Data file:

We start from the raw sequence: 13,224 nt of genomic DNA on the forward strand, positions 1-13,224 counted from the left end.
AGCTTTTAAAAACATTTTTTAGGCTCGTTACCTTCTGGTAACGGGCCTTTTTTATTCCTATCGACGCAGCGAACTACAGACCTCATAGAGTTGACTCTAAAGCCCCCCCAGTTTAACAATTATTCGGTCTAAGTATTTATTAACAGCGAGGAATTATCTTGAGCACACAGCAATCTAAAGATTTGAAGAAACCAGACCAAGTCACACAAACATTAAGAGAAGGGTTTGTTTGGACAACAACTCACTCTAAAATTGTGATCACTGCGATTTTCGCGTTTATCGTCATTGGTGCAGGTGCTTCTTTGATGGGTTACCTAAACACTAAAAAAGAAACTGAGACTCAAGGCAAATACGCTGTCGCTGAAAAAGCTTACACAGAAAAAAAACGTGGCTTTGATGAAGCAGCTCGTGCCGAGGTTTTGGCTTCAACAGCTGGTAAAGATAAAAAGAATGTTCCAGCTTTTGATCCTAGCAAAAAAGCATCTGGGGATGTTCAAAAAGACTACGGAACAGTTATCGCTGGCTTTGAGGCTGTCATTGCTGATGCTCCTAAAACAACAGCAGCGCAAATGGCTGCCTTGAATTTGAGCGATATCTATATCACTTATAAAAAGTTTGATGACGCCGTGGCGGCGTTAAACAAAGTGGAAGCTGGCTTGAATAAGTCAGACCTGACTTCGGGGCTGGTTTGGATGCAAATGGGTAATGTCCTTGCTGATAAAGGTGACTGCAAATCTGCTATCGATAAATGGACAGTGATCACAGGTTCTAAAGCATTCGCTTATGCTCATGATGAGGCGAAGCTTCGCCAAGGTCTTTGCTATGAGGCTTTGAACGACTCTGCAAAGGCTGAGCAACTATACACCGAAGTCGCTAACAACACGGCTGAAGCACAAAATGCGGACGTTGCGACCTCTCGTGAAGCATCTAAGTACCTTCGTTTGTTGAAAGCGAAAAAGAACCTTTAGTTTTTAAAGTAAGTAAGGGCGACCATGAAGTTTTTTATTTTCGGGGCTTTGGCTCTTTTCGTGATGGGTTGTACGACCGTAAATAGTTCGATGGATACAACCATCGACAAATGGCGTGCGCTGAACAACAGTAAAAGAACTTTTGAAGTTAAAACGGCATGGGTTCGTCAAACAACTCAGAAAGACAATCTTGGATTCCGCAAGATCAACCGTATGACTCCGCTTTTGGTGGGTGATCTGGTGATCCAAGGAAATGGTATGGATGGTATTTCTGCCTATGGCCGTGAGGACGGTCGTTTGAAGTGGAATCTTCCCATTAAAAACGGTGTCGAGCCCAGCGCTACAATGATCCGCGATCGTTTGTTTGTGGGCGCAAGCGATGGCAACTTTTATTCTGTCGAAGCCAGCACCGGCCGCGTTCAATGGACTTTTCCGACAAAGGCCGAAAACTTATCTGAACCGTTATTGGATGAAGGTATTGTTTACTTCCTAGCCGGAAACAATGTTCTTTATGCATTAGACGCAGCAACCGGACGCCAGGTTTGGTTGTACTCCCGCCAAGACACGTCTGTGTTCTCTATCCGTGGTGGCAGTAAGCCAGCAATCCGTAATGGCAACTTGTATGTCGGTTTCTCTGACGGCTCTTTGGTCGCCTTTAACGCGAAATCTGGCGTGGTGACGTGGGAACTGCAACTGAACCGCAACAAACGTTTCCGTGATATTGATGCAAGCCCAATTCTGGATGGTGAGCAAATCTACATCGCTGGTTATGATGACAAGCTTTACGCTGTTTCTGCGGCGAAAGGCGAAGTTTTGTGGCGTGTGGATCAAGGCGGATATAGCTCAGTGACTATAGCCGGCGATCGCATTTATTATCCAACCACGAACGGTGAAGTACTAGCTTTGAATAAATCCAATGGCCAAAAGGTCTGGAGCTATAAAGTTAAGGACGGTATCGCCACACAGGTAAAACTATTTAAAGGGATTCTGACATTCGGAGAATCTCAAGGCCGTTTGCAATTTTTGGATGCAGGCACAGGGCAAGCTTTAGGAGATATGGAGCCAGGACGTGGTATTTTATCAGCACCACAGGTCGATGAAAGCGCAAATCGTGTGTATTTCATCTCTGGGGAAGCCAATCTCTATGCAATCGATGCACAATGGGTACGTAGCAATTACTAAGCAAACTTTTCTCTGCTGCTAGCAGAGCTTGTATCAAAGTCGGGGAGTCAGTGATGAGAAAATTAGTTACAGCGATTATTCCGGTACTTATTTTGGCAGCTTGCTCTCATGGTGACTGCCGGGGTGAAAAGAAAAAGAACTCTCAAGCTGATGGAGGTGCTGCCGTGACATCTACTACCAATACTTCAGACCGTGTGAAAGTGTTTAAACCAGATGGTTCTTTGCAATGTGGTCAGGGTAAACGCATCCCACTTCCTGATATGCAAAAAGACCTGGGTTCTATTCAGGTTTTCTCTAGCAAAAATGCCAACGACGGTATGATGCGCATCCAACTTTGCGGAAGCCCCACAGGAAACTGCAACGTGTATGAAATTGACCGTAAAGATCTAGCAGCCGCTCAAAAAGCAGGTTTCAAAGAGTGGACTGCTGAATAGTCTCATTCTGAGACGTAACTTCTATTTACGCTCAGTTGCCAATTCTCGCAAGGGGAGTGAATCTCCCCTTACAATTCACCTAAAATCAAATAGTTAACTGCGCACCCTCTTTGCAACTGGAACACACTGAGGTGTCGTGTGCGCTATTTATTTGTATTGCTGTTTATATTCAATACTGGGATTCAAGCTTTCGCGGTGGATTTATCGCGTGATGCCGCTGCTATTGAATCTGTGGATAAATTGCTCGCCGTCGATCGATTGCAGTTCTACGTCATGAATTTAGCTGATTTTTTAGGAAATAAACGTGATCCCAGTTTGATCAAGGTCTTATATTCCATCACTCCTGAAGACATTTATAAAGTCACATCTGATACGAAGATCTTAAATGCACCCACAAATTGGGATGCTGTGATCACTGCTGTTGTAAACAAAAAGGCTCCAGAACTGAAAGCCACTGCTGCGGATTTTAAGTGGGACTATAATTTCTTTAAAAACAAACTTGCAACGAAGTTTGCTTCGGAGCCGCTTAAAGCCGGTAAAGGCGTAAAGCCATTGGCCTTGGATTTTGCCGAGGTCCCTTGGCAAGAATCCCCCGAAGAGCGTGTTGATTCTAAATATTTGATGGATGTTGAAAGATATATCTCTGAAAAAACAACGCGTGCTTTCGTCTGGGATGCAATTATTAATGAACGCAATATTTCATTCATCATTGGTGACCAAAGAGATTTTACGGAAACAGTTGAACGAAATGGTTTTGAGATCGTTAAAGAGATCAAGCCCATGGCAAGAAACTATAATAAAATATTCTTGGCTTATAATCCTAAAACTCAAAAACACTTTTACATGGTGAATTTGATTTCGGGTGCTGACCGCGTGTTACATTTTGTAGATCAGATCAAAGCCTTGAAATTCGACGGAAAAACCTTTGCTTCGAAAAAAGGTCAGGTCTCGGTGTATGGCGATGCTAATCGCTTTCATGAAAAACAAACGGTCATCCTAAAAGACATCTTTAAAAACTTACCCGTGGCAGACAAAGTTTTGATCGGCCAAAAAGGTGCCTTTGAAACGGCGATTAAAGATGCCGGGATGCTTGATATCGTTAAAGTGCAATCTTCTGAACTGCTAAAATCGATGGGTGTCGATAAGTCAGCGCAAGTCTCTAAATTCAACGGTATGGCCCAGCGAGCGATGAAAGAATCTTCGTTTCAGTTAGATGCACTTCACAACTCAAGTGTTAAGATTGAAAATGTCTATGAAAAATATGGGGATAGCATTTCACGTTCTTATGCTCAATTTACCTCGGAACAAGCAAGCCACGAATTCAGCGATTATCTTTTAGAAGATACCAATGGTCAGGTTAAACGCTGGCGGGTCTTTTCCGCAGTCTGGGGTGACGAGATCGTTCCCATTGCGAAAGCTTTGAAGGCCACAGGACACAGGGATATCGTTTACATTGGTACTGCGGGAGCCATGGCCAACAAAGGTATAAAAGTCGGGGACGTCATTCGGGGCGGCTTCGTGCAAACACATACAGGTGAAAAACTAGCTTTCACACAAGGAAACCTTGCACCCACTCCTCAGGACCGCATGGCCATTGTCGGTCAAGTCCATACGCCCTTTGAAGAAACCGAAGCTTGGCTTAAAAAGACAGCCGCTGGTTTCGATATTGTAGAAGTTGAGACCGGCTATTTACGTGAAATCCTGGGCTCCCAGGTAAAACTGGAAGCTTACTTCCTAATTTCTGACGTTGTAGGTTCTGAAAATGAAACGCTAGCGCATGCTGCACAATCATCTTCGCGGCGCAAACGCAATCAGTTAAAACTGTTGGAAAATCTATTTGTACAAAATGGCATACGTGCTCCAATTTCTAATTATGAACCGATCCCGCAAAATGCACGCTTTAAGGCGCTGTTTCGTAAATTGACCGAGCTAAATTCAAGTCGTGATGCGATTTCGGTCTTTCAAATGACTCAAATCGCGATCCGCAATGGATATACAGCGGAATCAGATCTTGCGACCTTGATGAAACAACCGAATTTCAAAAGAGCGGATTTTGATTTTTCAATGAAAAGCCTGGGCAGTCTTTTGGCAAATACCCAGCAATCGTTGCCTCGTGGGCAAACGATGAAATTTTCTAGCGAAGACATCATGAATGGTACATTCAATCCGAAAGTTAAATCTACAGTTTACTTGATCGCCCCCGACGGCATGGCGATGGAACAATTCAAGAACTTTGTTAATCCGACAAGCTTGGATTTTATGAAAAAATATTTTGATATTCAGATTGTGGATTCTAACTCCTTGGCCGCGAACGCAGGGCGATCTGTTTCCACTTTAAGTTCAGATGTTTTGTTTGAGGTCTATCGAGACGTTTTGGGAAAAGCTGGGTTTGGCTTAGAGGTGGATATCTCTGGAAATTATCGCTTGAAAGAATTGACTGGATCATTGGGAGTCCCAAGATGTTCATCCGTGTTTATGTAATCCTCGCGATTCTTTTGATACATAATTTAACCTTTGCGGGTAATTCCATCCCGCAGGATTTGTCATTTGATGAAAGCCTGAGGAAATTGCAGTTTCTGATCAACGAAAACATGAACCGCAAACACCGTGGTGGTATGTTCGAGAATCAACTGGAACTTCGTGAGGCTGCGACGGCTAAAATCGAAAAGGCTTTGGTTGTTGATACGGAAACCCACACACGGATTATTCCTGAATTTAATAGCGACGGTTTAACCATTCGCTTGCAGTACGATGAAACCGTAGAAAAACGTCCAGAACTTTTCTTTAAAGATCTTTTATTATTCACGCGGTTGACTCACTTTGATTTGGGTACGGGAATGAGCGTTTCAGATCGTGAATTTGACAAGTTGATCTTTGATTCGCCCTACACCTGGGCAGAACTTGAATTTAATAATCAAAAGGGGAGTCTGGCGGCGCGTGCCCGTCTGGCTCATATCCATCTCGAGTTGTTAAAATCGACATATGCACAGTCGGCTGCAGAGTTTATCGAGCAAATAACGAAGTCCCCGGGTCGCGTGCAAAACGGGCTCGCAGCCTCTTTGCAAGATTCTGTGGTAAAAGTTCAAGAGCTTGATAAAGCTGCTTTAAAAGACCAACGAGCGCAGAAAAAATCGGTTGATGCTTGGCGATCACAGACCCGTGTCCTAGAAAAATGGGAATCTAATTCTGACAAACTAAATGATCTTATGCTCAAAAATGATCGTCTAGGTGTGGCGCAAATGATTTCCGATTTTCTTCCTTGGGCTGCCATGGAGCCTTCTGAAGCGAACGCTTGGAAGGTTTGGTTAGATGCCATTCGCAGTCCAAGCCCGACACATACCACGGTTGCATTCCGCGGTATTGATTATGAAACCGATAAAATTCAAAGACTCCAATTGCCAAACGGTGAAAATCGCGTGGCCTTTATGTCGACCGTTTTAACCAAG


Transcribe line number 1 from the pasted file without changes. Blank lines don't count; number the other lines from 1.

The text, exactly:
We start from the raw sequence: 13,224 nt of genomic DNA on the forward strand, positions 1-13,224 counted from the left end.